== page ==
Monday, March 10, 2014
By MEREDITH BLAKE, McClatchy Newspapers
(Continued from page 2)
Emily Mortimer and Jeff Daniels in “The Newsroom.”
Aaron Sorkin enlisted 13 consultants to weigh in with their suggestions for “The Newsroom.”
"If the characters would spend more time doing journalism instead of talking about journalism, it would be a far better show," says Joseph Saltzman, director of USC Annenberg's Image of the Journalist in Popular Culture project, who watches the show out of a sense of professional obligation but finds its didacticism tedious. "Almost every news story covered in Season 1 was accompanied by a melange of self-righteous rants, long-winded monologues and speechifying about and around the issue involved."
One perceived flaw of Season 1 was an over-reliance on coincidence -- a tendency that some say undermined the potential for drama.
In "The Newsroom" pilot, Jim is able to predict the scope of the Deepwater Horizon disaster within minutes of the first wire report, thanks to a serendipitously placed college roommate at BP and a sister at Halliburton. This was a missed narrative opportunity, says former "60 Minutes" producer Solly Granatstein.
While at the CBS news magazine, he produced an in-depth report about the BP spill, one that "took a team of seven journalists working around the clock" several weeks to put together. "I understand the need to collapse events to make fictional TV pace-y," Granatstein says, "but perhaps 'The Newsroom' pilot cheated viewers of the opportunity to see the painstaking and collaborative nature of real investigative reporting."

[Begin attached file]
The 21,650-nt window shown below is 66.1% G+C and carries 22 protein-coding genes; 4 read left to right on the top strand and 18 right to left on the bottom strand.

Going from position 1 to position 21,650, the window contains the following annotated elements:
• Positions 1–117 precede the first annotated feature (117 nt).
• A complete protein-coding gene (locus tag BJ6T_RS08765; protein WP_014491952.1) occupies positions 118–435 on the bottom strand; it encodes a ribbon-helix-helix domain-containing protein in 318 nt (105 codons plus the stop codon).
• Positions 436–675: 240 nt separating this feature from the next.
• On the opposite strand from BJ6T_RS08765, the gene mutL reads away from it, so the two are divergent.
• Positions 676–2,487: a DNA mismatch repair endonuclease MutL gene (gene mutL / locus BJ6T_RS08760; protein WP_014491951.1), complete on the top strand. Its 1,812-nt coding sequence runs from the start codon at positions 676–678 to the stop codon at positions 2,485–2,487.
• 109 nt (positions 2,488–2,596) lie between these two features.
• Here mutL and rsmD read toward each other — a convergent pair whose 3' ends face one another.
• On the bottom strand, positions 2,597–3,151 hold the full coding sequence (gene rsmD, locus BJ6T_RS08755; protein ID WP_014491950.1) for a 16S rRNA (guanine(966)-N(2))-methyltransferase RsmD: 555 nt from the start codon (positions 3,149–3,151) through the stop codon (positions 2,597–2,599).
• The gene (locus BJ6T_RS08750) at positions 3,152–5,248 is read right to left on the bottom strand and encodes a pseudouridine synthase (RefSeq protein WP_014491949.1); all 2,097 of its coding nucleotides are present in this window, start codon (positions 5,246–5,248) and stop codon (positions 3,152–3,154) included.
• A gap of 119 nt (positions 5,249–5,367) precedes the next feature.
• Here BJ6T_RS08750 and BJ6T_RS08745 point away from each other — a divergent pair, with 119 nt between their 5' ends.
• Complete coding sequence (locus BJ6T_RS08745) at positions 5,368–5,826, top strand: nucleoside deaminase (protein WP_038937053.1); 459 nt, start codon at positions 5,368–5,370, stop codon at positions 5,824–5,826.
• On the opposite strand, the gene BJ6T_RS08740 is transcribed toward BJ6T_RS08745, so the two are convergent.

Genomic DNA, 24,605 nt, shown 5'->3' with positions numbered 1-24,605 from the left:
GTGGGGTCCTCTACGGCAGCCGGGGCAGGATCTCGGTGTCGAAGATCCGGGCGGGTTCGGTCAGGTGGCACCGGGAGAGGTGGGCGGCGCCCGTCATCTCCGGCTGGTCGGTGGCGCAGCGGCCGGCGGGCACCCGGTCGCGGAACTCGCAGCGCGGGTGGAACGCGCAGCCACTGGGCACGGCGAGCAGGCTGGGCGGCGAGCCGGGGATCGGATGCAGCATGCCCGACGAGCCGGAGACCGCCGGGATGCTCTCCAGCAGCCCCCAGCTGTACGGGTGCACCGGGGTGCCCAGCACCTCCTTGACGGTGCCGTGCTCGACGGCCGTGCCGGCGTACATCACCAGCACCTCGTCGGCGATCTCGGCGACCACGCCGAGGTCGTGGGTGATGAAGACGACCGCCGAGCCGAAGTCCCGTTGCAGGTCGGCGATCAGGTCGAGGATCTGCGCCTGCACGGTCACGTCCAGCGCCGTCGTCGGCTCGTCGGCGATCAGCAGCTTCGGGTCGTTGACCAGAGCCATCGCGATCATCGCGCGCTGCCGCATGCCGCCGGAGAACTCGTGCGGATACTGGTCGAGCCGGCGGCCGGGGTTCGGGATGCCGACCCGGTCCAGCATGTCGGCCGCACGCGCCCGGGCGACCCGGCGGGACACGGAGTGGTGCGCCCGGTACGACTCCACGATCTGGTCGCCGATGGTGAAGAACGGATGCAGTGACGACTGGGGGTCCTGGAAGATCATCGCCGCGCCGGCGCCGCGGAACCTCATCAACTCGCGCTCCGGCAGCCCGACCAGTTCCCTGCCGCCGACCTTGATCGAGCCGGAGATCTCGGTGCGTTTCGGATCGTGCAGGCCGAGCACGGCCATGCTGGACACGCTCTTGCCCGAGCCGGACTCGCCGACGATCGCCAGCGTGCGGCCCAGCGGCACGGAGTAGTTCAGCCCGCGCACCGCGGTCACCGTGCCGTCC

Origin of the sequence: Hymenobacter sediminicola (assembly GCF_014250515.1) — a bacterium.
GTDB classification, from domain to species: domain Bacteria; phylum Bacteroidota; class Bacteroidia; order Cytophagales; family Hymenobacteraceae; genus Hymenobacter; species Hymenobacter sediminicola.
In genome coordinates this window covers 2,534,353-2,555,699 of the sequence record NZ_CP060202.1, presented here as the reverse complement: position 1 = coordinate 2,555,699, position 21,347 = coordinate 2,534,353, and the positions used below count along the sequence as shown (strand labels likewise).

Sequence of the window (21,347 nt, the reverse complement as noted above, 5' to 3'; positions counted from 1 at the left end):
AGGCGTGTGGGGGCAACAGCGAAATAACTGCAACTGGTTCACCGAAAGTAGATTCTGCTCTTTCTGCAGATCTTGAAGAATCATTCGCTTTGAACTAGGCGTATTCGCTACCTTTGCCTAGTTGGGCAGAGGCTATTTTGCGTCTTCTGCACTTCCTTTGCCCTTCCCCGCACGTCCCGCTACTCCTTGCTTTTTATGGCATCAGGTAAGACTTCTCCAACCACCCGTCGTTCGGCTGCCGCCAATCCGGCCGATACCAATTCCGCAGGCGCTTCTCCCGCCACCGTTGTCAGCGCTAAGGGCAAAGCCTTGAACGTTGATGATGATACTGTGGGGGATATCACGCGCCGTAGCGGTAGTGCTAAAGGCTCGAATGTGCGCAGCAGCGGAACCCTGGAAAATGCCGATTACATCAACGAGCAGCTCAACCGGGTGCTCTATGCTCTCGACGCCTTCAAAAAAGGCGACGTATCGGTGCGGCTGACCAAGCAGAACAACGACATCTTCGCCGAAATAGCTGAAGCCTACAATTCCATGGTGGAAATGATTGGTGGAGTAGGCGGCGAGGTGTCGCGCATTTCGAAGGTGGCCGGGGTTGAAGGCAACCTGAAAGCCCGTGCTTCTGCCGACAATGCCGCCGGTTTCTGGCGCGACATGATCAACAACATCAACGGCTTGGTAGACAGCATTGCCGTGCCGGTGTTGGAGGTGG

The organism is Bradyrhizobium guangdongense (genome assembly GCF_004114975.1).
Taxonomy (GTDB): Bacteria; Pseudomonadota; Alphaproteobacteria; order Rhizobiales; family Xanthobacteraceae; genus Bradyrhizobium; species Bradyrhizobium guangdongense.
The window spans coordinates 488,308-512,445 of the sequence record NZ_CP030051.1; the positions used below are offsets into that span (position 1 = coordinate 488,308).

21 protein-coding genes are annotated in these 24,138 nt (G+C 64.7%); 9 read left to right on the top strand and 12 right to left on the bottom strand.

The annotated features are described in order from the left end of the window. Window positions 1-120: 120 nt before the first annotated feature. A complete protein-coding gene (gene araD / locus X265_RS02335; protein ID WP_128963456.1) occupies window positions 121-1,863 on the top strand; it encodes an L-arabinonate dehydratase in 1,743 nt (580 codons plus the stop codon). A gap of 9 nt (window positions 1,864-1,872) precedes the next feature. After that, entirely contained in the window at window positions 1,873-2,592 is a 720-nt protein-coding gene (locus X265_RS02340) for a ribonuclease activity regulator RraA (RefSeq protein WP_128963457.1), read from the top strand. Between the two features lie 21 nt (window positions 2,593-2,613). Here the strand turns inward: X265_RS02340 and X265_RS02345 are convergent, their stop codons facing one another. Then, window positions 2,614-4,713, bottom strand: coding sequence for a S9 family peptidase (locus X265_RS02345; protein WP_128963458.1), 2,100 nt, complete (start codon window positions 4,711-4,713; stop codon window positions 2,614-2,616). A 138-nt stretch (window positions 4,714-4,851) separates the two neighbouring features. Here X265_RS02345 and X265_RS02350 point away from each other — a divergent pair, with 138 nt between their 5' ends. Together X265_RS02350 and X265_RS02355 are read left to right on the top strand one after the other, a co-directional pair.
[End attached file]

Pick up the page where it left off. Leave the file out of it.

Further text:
That's why this season's "Operation Genoa" arc has earned "The Newsroom" begrudging praise from even its most vocal detractors. Inspired in part by the "Operation Tailwind" scandal, CNN's discredited report of alleged war crimes perpetrated by American forces during the Vietnam War, the fictional conceit has allowed the series to take a dive into the investigative reporting process and illustrate just how easily even seasoned journalists can be led astray.
The idea for the story line came from industry veteran Rick Kaplan, who was president of CNN when the Tailwind controversy erupted in the late '90s. A longtime Sorkin fan, he lobbied hard to become a consultant on the series, exchanging countless emails about his experience with the writer and spending several days on set.
"I wish 'The Newsroom' had a hundred share. I wish everybody watched, so they would understand the Fourth Estate and maybe have a little more patience and skepticism -- an honest skepticism, not a partisan skepticism," he says. "Lifting the veil on what happens in a newsroom and doing it in an honest way helps people become better citizens."